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Madonna Interview : Vanity Fair

“And the shutters were banging,” Madonna interjects.

“I light us a fire and the whole house got enveloped in smoke, and Madonna arrived with Alek, and you both left after an hour. I remember everything. The food was disgusting.”

“O.K.,” Madonna says. “There were three things that annoyed me. I was starving and everything was burned. Second of all, your dog kept grabbing my leg like a human being, and thrusting his you-know-what against it. And he’s just humping madly, and it wasn’t just me. He was humping everybody else, and it was insane. And the storm and the rain and the lightning and the thunder and it was just-you couldn’t breathe. You couldn’t breathe. And it was just not pleasant.”

Everett nods. Shame creeps into his voice. “It was hideous,” he says. It’s been this way since they met back in the mid-1980s-two gifted, ambitious, unvarnished live wires set loose in Hollywood. Fabulousness and great shoes were not the only thing they had in common. Most significant, both were raised in deeply conservative, devoutly Catholic households, albeit in markedly different environments: he 100 miles outside of London in Norfolk, she in Rochester, Michigan, a distant suburb of Detroit. It’s no great leap to say that their development, both as performers and as people, stems from their respective rebellions against a perceived rigidness and orthodoxy. Madonna’s rebellion has for years been a matter of public record: cheerleader, mourning her late mother, angry at her father, refuses to shave her armpits, wears titillating outfits, was kicked off the squad, sneaks out to gay dance clubs in downtown Detroit, finds her muse, dreams of escaping to New York, which she does after one year in the dance department at the University of Michigan.

Adult Madonna on Younger Madonna: “It was just the rules.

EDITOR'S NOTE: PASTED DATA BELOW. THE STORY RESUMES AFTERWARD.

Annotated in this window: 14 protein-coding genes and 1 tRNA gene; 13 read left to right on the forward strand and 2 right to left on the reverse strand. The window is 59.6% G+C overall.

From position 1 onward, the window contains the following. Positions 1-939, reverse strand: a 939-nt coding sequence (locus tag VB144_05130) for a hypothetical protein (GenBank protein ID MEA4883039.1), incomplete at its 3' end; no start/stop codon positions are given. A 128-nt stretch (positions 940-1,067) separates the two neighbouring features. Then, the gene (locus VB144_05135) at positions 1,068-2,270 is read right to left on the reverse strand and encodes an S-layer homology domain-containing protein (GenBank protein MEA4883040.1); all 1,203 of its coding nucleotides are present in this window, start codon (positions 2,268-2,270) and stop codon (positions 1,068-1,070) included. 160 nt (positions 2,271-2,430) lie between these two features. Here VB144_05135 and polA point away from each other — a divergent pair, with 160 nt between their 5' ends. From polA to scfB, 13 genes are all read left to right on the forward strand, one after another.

There were so many rules, and I just could never figure out what they all were. If somebody had given me an answer, I wouldn’t have been so rebellious. But because no one did, I was constantly going, ‘Well, fuck that and fuck that and fuck that,’ you know? My father had all these rules and regulations: ‘You can’t wear makeup, you can’t cut your hair, you can’t, you can’t.’ So I went to the extreme … and that just continued, because I was rebelling against-what’s the word I’m looking for?”

“Values?” Everett offers.

“Value system. Exactly. The same kind of rigid, patriarchal point of view about how women are supposed to behave. Listen, if I’d grown up in Manhattan and been exposed to things and had a more liberal upbringing, I’d be a completely different person.”

Asked if she misses any part of her youth, she flashes a weary smile and says, “Absolutely-I miss my tragic childhood.”

“It’s the same type of thing for me,” says Everett, who spent his youth dreaming of Montgomery Clift. “But different, kind of. I grew up in a military family. Very English, very right-wing.” He turns to Madonna. “Was your family right-wing? My family was so right-wing.”

“My father was the only person in the universe who was not interested in John Kennedy,” Madonna says.

“My childhood,” Everett says, ruminating a bit on the word. “I had a nice time. You know, my mum loved me. But when I was sent away to boarding school at age seven, that, I think, was the biggest event of my whole life. That rejection-which wasn’t rejection, actually, because that’s how English people were brought up: they were sent away to school-it calcifies your heart somewhere. And you can never-something in your heart closes, I think. England had an empire, and they didn’t want any wimps.”

“I’d die,” says Madonna, a trace of the empire slipping into her accent. “I’d go mad with loneliness.”

“I can remember the crying when my mother was leaving. My crying and hers. It was just the most unpleasant thing. But now I’m grateful for it.”

The upshot being that while Madonna and Everett occasionally go home-they love their families and keep in touch-they can never truly go home.

“I feel too weird and freakish there,” she says. “I feel like an alien,” he says.

The world’s two most fabulous outcasts dovetailed when the rebellious 26-year-old Everett, fresh off his remarkable performance as a gay schoolboy in Julian Mitchell’s 1984 drama, Another Country, was hanging out with a rebellious 24-year-old bad boy who happened to be dating Madonna. “I met you through my ex-husband?”